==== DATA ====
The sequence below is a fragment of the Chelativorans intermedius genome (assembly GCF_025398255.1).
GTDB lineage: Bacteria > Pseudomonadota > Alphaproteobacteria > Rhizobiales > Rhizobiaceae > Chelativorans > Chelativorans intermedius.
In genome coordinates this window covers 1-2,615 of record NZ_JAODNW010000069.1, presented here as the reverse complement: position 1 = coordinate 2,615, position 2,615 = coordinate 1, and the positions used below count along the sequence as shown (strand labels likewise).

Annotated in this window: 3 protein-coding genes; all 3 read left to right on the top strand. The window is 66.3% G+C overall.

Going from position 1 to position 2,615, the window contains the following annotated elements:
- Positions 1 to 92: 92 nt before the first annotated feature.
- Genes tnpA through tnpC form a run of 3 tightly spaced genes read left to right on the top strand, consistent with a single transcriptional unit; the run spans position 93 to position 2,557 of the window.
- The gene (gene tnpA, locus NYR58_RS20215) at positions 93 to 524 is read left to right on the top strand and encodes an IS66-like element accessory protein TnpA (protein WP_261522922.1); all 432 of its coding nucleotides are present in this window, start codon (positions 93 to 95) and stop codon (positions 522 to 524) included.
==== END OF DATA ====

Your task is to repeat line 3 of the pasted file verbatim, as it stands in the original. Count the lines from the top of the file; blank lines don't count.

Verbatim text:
In genome coordinates this window covers 1-2,615 of record NZ_JAODNW010000069.1, presented here as the reverse complement: position 1 = coordinate 2,615, position 2,615 = coordinate 1, and the positions used below count along the sequence as shown (strand labels likewise).